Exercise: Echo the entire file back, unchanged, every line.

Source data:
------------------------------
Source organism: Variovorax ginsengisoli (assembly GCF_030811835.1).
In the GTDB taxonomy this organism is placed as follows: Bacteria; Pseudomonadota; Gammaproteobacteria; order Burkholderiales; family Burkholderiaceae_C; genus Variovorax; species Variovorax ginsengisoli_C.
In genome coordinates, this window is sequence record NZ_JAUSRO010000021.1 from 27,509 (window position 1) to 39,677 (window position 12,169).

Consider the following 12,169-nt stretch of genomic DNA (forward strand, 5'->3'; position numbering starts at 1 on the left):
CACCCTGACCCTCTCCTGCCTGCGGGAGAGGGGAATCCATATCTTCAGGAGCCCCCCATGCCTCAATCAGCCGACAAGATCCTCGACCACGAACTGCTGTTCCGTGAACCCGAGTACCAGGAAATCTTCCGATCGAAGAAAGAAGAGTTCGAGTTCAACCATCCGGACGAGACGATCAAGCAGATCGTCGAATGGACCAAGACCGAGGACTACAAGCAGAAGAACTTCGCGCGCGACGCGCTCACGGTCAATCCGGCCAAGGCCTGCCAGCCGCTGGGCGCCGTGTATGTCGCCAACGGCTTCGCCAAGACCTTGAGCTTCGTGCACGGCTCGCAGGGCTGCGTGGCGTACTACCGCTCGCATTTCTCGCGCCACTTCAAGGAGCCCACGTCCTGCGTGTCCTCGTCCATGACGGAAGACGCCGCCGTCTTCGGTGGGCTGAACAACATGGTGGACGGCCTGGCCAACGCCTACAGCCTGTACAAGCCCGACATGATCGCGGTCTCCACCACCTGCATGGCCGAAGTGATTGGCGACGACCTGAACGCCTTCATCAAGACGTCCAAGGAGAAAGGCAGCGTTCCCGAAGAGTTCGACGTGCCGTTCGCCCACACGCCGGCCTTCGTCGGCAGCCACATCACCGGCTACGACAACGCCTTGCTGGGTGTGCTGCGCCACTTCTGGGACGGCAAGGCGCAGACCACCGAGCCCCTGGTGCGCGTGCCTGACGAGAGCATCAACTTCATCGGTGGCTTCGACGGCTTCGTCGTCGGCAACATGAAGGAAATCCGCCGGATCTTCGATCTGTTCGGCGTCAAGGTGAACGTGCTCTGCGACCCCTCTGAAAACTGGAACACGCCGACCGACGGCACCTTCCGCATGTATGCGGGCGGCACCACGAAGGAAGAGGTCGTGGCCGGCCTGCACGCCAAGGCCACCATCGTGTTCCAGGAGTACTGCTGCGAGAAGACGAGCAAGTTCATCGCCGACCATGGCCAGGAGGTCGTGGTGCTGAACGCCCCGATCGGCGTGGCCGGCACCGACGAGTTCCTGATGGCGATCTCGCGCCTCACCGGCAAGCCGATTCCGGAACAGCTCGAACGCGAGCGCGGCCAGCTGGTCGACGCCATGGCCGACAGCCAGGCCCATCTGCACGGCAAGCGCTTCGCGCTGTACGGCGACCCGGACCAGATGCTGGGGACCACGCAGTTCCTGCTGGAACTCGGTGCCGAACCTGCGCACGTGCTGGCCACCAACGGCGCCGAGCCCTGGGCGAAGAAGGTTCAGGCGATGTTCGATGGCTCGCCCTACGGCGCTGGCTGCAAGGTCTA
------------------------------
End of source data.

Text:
Source organism: Variovorax ginsengisoli (assembly GCF_030811835.1).
In the GTDB taxonomy this organism is placed as follows: Bacteria; Pseudomonadota; Gammaproteobacteria; order Burkholderiales; family Burkholderiaceae_C; genus Variovorax; species Variovorax ginsengisoli_C.
In genome coordinates, this window is sequence record NZ_JAUSRO010000021.1 from 27,509 (window position 1) to 39,677 (window position 12,169).

Consider the following 12,169-nt stretch of genomic DNA (forward strand, 5'->3'; position numbering starts at 1 on the left):
CACCCTGACCCTCTCCTGCCTGCGGGAGAGGGGAATCCATATCTTCAGGAGCCCCCCATGCCTCAATCAGCCGACAAGATCCTCGACCACGAACTGCTGTTCCGTGAACCCGAGTACCAGGAAATCTTCCGATCGAAGAAAGAAGAGTTCGAGTTCAACCATCCGGACGAGACGATCAAGCAGATCGTCGAATGGACCAAGACCGAGGACTACAAGCAGAAGAACTTCGCGCGCGACGCGCTCACGGTCAATCCGGCCAAGGCCTGCCAGCCGCTGGGCGCCGTGTATGTCGCCAACGGCTTCGCCAAGACCTTGAGCTTCGTGCACGGCTCGCAGGGCTGCGTGGCGTACTACCGCTCGCATTTCTCGCGCCACTTCAAGGAGCCCACGTCCTGCGTGTCCTCGTCCATGACGGAAGACGCCGCCGTCTTCGGTGGGCTGAACAACATGGTGGACGGCCTGGCCAACGCCTACAGCCTGTACAAGCCCGACATGATCGCGGTCTCCACCACCTGCATGGCCGAAGTGATTGGCGACGACCTGAACGCCTTCATCAAGACGTCCAAGGAGAAAGGCAGCGTTCCCGAAGAGTTCGACGTGCCGTTCGCCCACACGCCGGCCTTCGTCGGCAGCCACATCACCGGCTACGACAACGCCTTGCTGGGTGTGCTGCGCCACTTCTGGGACGGCAAGGCGCAGACCACCGAGCCCCTGGTGCGCGTGCCTGACGAGAGCATCAACTTCATCGGTGGCTTCGACGGCTTCGTCGTCGGCAACATGAAGGAAATCCGCCGGATCTTCGATCTGTTCGGCGTCAAGGTGAACGTGCTCTGCGACCCCTCTGAAAACTGGAACACGCCGACCGACGGCACCTTCCGCATGTATGCGGGCGGCACCACGAAGGAAGAGGTCGTGGCCGGCCTGCACGCCAAGGCCACCATCGTGTTCCAGGAGTACTGCTGCGAGAAGACGAGCAAGTTCATCGCCGACCATGGCCAGGAGGTCGTGGTGCTGAACGCCCCGATCGGCGTGGCCGGCACCGACGAGTTCCTGATGGCGATCTCGCGCCTCACCGGCAAGCCGATTCCGGAACAGCTCGAACGCGAGCGCGGCCAGCTGGTCGACGCCATGGCCGACAGCCAGGCCCATCTGCACGGCAAGCGCTTCGCGCTGTACGGCGACCCGGACCAGATGCTGGGGACCACGCAGTTCCTGCTGGAACTCGGTGCCGAACCTGCGCACGTGCTGGCCACCAACGGCGCCGAGCCCTGGGCGAAGAAGGTTCAGGCGATGTTCGATGGCTCGCCCTACGGCGCTGGCTGCAAGGTCTA